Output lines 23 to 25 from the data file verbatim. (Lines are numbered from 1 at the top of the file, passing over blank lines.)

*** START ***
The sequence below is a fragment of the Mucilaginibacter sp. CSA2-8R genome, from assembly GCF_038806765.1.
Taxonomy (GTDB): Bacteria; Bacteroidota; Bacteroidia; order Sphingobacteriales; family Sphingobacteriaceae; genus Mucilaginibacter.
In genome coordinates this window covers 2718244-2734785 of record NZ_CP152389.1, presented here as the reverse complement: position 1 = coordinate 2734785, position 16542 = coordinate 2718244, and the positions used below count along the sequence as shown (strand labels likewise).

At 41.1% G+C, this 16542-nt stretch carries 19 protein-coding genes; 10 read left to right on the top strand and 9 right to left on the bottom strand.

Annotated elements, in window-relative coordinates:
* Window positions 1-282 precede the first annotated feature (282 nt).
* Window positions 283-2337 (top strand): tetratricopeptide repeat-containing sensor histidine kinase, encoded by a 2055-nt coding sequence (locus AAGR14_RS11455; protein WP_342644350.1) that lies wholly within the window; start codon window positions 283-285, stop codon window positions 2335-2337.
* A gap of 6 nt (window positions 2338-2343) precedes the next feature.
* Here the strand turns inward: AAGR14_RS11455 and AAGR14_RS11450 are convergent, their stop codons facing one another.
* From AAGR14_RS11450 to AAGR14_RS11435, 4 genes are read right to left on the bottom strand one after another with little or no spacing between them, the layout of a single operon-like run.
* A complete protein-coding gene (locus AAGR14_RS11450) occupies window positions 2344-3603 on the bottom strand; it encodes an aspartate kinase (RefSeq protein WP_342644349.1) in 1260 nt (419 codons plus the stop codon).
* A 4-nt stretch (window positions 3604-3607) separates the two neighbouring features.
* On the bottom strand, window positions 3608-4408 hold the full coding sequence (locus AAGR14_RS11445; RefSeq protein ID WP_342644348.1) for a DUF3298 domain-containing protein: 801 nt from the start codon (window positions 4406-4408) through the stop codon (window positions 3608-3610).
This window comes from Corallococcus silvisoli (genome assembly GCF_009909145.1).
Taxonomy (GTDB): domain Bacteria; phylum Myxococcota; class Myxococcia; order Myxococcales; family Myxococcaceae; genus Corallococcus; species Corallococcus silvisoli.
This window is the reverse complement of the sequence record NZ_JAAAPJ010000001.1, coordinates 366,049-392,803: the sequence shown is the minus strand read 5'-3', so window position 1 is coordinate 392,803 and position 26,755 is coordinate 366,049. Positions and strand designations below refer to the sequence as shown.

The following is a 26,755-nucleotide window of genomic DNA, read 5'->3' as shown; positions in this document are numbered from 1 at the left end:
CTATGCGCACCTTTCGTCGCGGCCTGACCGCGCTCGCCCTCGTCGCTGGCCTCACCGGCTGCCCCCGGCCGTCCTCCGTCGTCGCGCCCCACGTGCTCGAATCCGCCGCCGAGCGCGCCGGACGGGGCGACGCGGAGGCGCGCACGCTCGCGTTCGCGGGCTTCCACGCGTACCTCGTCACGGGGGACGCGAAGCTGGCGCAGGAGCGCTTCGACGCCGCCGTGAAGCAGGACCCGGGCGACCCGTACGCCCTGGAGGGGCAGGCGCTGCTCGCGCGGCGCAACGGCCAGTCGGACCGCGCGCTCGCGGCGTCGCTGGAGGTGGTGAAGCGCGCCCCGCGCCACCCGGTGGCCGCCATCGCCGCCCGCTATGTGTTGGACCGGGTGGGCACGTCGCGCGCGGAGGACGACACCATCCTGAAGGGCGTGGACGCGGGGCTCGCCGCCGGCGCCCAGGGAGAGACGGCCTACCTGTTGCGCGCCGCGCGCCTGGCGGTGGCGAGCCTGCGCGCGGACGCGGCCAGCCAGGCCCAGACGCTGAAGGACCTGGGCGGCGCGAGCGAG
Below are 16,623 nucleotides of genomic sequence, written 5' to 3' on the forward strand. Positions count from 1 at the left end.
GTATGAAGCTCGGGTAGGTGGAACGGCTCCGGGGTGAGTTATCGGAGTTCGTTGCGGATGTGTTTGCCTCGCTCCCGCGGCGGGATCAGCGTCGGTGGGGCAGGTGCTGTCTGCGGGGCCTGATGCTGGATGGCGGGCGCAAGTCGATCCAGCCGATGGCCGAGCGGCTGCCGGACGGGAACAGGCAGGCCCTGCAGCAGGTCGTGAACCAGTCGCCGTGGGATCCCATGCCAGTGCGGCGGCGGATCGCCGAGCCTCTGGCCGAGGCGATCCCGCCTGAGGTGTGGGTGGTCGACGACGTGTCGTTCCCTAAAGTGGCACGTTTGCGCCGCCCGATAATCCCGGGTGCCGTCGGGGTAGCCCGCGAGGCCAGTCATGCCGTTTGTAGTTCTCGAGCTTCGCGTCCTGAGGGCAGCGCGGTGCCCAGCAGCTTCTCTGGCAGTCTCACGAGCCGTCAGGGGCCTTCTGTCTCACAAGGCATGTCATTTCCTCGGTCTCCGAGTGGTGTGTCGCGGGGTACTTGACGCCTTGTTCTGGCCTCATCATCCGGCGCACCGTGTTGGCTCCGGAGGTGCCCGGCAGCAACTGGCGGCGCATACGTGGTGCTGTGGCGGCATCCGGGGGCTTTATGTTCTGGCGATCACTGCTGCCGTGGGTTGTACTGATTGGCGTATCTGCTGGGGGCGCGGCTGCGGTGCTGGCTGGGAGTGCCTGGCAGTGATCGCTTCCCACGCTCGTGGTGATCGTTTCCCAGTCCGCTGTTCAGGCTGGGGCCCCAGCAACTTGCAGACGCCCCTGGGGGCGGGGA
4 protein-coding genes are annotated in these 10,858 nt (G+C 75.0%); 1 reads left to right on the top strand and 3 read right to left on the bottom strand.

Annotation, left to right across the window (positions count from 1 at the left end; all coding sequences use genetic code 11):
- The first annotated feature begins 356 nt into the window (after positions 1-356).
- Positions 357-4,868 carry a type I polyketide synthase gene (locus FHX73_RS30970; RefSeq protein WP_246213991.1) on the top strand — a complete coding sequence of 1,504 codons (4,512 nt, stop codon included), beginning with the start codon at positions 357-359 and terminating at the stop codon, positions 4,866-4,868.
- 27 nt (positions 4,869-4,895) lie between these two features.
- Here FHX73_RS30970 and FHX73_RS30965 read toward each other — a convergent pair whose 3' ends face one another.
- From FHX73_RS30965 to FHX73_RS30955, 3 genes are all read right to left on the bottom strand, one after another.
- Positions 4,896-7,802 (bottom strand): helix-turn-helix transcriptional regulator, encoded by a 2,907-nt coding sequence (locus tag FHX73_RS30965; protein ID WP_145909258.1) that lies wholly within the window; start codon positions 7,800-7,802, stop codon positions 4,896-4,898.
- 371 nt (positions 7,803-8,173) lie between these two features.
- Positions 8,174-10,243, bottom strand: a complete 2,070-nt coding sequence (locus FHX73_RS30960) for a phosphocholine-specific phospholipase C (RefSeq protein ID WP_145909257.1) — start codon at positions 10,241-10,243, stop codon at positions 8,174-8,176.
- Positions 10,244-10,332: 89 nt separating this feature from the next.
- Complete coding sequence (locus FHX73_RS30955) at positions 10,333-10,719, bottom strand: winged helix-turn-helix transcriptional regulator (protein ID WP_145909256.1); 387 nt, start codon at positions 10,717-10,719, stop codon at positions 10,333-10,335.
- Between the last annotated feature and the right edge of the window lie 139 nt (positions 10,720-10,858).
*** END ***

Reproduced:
- The first annotated feature begins 356 nt into the window (after positions 1-356).
- Positions 357-4,868 carry a type I polyketide synthase gene (locus FHX73_RS30970; RefSeq protein WP_246213991.1) on the top strand — a complete coding sequence of 1,504 codons (4,512 nt, stop codon included), beginning with the start codon at positions 357-359 and terminating at the stop codon, positions 4,866-4,868.
- 27 nt (positions 4,869-4,895) lie between these two features.